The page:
course the post and telegraph department which was important for its own functional and strategic reasons. The foundations of the strong public enterprises, particularly the goods producing sectors in the Indian economy was firmly laid by our first Prime Minister Jawahar Lal Nehru who was also inspired and supported by the Josip Broz Tito and Abdel Gamal Nasser. These three renowned statesmen were not only the architects of the Non Aligned Movement but also farsighted leaders who laid strong foundations for the public sector in their countries, the public sector that we are proud of today, and which has benefited the Indian economy in a very sustainable way. When we started building an independent nation in 1951, we had only five public enterprises with a total investment of less than half a billion euros. Today, the number of CPSUs has increased spectacularly to 247 enterprises with a total investment of about 130 billion euros. There have been wide ranging debates on the profitability of public enterprises. Many skeptics have argued that PSUs lag behind private enterprise in terms of productivity and profitability. However contrary to these critics, the average profitability of Public Enterprises in India has been as high as 20 percent. They are higher, significantly higher than the private sector in India. Of course, the multinationals have a slightly higher rate of profitability and we have a little “catching up” to do. What is perhaps commendable is the fact that in-spite of shouldering social responsibility as well as contributing the muchneeded resources to the Indian State, PSUs, on an average remain profitable. With increasing attention being paid to corporate governance and professionalization, I’m sure that public sector enterprises would convincingly demonstrate its ability to attain the highest rate of profitability in the economy. In terms of the numbers of profit making public enterprises, I’ve just mentioned that we have 247 enterprises. Out of these 247 enterprises, as many as 197 public enterprises are profitable. Only fifty public enterprises out of this large group of 247 enterprises are loss-making. Over the years we have seen that the large number of these loss-making public enterprises have been turned around through the untiring efforts of the Board for Reconstruction of Public Sector Enterprises, which has been specially established for this purpose. It is also important to mention that plans are afoot to document various turnaround cases and to share these with SOEs the world over. We now turn to highlighting yet another important contribution of Indian PSUs,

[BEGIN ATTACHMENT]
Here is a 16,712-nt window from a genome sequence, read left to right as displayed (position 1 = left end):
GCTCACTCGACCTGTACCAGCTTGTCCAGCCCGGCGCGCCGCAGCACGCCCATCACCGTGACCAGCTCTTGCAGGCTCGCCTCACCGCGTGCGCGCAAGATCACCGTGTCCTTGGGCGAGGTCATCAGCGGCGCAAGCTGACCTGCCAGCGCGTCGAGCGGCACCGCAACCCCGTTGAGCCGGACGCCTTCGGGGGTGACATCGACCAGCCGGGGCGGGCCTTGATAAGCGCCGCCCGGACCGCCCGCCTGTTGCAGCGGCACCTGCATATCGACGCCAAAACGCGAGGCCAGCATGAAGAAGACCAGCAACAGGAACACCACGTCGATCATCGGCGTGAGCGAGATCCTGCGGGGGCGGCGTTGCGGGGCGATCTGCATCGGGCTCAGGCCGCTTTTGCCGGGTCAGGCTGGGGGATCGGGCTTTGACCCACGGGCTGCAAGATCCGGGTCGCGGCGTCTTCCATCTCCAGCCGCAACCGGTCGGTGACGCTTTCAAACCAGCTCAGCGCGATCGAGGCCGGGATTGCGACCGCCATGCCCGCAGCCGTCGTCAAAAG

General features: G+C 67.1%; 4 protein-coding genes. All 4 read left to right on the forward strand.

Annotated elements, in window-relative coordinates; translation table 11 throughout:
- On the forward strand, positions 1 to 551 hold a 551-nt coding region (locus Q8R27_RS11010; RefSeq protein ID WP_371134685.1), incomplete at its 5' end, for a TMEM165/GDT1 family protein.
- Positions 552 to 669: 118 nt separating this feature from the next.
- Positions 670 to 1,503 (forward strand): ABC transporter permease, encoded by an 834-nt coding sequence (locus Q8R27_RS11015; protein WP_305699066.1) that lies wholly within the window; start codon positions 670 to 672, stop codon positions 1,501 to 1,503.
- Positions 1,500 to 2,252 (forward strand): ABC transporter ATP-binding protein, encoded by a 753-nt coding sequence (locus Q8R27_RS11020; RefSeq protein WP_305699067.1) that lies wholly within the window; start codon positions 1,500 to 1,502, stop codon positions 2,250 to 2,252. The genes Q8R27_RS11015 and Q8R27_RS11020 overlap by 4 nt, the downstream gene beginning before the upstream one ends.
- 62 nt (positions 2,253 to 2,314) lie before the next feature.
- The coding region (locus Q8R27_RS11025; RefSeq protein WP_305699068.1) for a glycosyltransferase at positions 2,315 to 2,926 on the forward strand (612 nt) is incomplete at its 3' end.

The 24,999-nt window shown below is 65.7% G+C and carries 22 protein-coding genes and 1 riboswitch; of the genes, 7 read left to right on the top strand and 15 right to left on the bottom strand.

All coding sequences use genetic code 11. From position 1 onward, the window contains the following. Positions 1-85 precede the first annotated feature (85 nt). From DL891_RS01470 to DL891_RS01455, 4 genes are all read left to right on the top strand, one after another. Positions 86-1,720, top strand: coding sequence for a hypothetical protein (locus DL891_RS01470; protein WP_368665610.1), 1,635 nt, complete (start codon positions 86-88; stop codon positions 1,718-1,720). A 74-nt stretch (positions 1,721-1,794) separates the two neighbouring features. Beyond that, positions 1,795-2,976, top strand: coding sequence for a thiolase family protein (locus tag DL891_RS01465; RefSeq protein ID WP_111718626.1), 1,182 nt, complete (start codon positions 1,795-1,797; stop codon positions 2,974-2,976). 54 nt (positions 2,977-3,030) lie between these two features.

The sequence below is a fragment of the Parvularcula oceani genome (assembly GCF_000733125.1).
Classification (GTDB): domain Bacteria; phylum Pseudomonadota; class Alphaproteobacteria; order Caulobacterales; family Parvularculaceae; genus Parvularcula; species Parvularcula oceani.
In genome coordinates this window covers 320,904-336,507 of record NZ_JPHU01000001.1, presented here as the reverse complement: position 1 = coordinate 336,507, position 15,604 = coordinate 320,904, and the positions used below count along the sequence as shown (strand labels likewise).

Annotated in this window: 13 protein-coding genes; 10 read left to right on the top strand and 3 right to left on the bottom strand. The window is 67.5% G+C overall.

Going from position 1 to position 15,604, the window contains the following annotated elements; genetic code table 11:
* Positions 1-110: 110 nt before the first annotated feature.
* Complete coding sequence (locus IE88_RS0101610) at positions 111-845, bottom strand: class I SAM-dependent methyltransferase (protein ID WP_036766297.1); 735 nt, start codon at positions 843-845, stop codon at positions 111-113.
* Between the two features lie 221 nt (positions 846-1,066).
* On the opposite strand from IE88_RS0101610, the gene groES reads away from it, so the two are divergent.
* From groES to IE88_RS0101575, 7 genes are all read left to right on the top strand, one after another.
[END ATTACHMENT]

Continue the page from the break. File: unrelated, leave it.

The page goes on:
that is resource generation for the state. PSEs accounts for 20 % of our gross national product. A fairly, large proportion of the gross national product is saved. The total savings rate in PSEs is 35%, and nearly 4% of total national savings is contributed by PSEs. PSE also significantly contributes through dividends paid to the government and also towards enhancing export earnings and import substitution. In terms of employment, in a country of a population in excess of a billion, the contribution of PSEs has been substantial. It currently employs 1.9 million persons while the Indian private sector employs about 0.9 million persons, so it is a major employer, however considering the fact that we have a growing population, there is a very long way to go in creating productive employment in the public sector. One of our eminent panelists spoke about the strengthening of capital markets. In India, right through the present financial crisis that continues to plague the world, there have been significant steps taken and contributions made by our public sector to strengthen our capital markets. Our capital markets are in their infancy. They have not matured yet, but PSE through their active involvement have strengthened the capital markets, particularly during the crisis years of 2007, 2008 and 2009. Financial institutions largely controlled and belonging to the public sector, and very well regulated in their operations, have maintained the flow of credit at low cost to Indian industry and particularly to private enterprises during this difficult time. The oil companies that are large PSEs have “bled”, and have shouldered many losses in order to protect the stability of consumer prices of oil and petrol. Of course, this was at the time when international prices of oil had risen to about 147 dollars per barrel. It was only due to our large PSEs taking the shock of oil price increases that Indian Industry and the Indian Consumers were effectively protected. Many of our people who are not very rich, and whose income has to be protected, as well as many sectors dependent on fuel, would otherwise, have faced many difficulties had the oil giants not intervened and stabilized the situation. I don’t want to go into what is wrong with Indian Public Sector Enterprises, that I suppose all of you would continue to intensively research. But I would like to conclude by putting before you what seems to be theway forward for Indian PSEs. Being from the IIPA, a national institution that is actively involved in research and training of civil servants and public managers, I think the most